In the words of the great China Achebe, “Until the lions have their own historians, the history of the hunt will always glorify the hunter.” As a woman born into the African diaspora, I have always felt jaded by the immense labor in uncovering my history (both as an individual and in the larger sense of the diaspora) in comparison to my peers of European descent. This deprivation of my history has fueled my work over the last four years; making the cornerstone of my work about uncovering it (both in a personal and public sense). My work explores the repercussions of not being able to learn your history without the contextualization of imperialism or colonialism, such as but not limited to: internalized hatred, negative self-perception, isolation, and ultimately disenfranchisement.
My work relies heavily on various psychology principles regarding the human brain and perception. I often seek to first understand how we as humans interpret and shape reality in order to convey the aforementioned thematic subjects in the most conducive way that doesn’t provoke hostility or defensiveness. Subsequently, my work relies heavily on subverting stereotypes and implicit biases by initially presenting them as truths for the audience to further reflect on their role in its overtly apparent fabrication. Over the past four years, I have learned various methods in which I am able to allow my audiences to feel like an active participant. This for me, creates empathy, a catalyst for internal and societal change and growth.
My most current narrative film, Missing First Period, tells the story of a week in the life of a high school senior as she competes for the scholarship of her dreams while simultaneously struggling with homelessness. While this film is based on real events within my own life, it reflects a larger systematic truth that there are millions of other children who face homelessness each year in the United States.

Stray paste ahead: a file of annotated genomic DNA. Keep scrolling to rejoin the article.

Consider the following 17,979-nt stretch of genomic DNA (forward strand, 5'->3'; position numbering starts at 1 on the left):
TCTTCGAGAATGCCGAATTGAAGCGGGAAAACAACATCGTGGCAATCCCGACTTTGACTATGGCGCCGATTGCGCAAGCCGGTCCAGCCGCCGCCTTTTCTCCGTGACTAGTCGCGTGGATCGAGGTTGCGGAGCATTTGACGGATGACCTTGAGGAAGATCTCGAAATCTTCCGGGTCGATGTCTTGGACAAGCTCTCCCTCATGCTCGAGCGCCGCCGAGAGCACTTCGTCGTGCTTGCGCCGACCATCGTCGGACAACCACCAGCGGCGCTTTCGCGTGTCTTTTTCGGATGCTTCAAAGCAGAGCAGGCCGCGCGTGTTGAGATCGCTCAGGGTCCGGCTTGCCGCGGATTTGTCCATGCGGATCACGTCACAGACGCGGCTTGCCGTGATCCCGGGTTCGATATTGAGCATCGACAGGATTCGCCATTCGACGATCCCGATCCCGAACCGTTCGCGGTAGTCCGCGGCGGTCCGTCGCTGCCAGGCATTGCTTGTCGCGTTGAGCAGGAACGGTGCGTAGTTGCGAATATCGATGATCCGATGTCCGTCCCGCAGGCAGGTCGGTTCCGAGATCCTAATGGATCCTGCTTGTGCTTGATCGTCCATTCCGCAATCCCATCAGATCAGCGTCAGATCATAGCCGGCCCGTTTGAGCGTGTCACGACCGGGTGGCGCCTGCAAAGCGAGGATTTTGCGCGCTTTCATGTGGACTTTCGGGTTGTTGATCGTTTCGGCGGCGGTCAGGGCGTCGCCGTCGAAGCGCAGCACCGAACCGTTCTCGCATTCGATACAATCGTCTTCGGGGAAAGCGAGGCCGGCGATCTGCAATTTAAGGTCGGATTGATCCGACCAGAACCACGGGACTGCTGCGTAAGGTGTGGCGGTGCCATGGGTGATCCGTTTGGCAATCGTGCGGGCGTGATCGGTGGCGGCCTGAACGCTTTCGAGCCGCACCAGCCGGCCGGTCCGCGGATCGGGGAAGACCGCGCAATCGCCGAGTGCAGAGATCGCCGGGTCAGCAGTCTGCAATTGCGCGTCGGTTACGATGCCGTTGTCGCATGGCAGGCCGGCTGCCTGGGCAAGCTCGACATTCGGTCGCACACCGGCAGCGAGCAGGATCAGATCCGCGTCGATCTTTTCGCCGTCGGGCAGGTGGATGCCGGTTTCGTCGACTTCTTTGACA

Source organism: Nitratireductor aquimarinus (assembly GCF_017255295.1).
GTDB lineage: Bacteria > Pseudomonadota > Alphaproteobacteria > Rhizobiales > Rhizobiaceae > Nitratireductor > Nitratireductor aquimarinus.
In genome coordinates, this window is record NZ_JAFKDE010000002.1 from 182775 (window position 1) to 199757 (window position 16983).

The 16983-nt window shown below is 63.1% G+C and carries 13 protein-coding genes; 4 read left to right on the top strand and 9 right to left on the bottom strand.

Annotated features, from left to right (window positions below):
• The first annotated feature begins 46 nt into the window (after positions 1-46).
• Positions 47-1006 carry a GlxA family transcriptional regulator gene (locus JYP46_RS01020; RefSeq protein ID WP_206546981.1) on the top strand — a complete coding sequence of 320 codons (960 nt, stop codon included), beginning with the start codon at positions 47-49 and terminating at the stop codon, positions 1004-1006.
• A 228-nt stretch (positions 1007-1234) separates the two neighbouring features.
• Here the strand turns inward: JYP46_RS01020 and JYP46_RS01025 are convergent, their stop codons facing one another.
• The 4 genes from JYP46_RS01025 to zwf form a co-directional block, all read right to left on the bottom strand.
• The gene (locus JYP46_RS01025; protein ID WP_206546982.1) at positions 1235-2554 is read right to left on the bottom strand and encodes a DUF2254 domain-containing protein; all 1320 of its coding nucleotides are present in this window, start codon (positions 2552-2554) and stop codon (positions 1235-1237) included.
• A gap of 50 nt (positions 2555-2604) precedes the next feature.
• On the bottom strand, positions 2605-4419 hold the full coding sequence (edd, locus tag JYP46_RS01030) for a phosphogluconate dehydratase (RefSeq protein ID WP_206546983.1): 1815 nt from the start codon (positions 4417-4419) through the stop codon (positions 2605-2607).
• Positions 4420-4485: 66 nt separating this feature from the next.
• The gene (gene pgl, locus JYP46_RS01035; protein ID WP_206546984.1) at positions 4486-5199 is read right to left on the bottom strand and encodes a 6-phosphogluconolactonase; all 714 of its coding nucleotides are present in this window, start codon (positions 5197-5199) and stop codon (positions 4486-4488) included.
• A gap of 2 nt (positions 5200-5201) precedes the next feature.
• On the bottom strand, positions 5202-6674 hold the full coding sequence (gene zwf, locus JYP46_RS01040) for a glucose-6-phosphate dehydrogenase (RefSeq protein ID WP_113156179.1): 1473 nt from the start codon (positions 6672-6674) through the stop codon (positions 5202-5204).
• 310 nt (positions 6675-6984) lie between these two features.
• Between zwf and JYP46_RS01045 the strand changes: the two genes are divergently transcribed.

The film kicks off with a negative stereotype of the black protagonist arriving late to her first-period class. Consequently, she is immediately rebuked by her teacher. This seemingly small response seems justified and insignificant until it is revealed that not only is she highly intelligent and passes the test she is late for but also, a highly talented thespian who is competing for a scholarship to go to Princeton. The turning point of the film is when she returns back home only for the audience to realize that her home is nothing more than a room she shares with her mother. By then, the viewers are self-aware about their own perceptions of this character. It isn’t until the end when her scholarship is put at risk because of the events that transpire between her mother and the landlord that the film takes on a metaphoric relationship between the viewer and the protagonist's fate. The film critiques our inability to see systematic errors and injustices and help those who are negatively impacted because of the implicit biases within ourselves that we fail to address.
As an artist, my ultimate hope is to create work that transcends social constructs in order to provoke conversation.
Her previous works have been showcased at institutions such as MoMA (New York, NY) and the Museum of Moving Image (Queens, NY). She recently worked as a video production Teacher Assistant for the New York State Summer School of the Arts and then as a Production Assistant at Element Productions. Chassidy completed her BFA degree in Film Production at Emerson College in December 2019.
She is currently available for hire and collaborations.